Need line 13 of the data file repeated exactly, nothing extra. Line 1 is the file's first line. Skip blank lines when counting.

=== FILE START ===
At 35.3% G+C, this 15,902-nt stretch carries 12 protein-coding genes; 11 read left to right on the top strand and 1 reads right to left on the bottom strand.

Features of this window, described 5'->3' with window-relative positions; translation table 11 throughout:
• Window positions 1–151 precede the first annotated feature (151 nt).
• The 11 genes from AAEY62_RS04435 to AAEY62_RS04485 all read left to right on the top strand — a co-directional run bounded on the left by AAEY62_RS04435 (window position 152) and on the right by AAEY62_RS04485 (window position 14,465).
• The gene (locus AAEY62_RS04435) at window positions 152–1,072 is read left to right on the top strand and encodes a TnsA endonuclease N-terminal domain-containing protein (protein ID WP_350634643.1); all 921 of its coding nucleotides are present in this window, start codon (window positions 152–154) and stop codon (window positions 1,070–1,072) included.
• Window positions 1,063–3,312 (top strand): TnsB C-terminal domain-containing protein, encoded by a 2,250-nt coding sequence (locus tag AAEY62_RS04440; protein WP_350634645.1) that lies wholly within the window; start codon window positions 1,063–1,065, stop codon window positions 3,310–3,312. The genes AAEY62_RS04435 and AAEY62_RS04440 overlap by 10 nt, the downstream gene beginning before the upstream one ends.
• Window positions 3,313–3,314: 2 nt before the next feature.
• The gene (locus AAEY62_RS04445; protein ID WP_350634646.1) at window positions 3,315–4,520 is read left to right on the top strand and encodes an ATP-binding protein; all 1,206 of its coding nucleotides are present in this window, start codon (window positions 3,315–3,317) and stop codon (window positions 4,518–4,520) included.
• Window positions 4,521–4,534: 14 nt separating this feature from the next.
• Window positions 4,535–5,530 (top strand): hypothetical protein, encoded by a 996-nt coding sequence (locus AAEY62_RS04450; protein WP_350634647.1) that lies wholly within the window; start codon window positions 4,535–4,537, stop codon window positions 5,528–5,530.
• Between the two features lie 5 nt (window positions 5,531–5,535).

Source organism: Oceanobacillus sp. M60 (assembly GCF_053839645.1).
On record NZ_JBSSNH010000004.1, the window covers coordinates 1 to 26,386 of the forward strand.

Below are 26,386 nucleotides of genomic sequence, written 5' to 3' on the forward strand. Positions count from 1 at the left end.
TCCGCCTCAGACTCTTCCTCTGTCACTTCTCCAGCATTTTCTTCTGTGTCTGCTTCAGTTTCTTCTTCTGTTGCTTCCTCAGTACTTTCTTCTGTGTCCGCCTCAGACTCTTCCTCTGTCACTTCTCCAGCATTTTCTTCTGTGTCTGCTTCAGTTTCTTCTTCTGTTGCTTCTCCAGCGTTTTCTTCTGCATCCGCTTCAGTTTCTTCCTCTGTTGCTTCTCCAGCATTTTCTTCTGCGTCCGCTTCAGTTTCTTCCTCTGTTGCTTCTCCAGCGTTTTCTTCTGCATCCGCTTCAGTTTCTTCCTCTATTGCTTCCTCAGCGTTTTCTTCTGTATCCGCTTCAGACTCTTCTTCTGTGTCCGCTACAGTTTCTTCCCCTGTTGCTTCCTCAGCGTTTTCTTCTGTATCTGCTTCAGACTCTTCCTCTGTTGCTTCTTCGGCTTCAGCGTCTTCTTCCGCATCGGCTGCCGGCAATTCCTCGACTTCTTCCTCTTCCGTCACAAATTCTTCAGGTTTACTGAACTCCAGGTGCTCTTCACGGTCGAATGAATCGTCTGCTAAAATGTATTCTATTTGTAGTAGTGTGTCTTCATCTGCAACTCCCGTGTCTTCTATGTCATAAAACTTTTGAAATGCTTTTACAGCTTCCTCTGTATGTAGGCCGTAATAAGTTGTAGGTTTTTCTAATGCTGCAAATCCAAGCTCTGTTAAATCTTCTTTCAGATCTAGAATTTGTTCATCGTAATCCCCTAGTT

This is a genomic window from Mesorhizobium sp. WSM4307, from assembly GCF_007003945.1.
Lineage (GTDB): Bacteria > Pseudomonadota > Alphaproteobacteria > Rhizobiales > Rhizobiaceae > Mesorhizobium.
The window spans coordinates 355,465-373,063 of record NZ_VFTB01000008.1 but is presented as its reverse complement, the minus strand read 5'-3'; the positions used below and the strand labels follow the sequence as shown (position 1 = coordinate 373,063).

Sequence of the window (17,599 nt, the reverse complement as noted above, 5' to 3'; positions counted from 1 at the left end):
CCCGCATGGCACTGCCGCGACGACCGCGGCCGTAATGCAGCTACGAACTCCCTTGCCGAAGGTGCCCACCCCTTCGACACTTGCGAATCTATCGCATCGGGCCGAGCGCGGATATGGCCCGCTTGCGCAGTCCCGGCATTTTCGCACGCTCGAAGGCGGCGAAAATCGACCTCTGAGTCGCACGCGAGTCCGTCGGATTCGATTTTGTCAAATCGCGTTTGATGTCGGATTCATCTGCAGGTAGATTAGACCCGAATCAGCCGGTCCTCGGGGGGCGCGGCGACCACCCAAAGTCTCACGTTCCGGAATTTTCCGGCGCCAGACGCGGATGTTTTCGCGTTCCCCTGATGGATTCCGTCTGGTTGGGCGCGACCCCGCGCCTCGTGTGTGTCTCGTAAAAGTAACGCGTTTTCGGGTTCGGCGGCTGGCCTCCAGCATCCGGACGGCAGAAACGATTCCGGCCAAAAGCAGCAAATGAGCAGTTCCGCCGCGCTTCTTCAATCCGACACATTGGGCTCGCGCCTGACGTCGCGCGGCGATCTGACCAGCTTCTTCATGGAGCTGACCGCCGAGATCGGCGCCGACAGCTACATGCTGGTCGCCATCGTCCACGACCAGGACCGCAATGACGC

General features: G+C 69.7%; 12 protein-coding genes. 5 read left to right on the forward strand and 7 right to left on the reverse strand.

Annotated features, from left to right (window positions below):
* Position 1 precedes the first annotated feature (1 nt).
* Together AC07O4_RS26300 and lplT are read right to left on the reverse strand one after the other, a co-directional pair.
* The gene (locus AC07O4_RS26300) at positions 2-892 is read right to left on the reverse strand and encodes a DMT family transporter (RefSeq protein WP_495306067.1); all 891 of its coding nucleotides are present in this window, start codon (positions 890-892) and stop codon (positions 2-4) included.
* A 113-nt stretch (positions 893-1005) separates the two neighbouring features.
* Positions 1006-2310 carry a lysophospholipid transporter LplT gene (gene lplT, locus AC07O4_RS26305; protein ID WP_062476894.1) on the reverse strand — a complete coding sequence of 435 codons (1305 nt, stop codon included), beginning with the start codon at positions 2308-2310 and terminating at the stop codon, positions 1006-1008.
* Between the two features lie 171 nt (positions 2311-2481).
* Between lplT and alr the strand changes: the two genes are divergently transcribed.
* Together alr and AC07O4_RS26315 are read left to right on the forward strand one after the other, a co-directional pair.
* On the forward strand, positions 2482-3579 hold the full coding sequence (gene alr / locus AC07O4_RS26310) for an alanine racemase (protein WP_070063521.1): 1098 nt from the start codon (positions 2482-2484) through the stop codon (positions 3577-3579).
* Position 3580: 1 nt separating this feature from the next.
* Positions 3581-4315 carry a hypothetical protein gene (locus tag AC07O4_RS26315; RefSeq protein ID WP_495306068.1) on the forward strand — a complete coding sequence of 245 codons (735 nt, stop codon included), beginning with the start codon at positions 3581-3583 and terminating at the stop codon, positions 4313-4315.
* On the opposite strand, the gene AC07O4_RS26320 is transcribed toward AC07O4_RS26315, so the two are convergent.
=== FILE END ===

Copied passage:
On record NZ_JBSSNH010000004.1, the window covers coordinates 1 to 26,386 of the forward strand.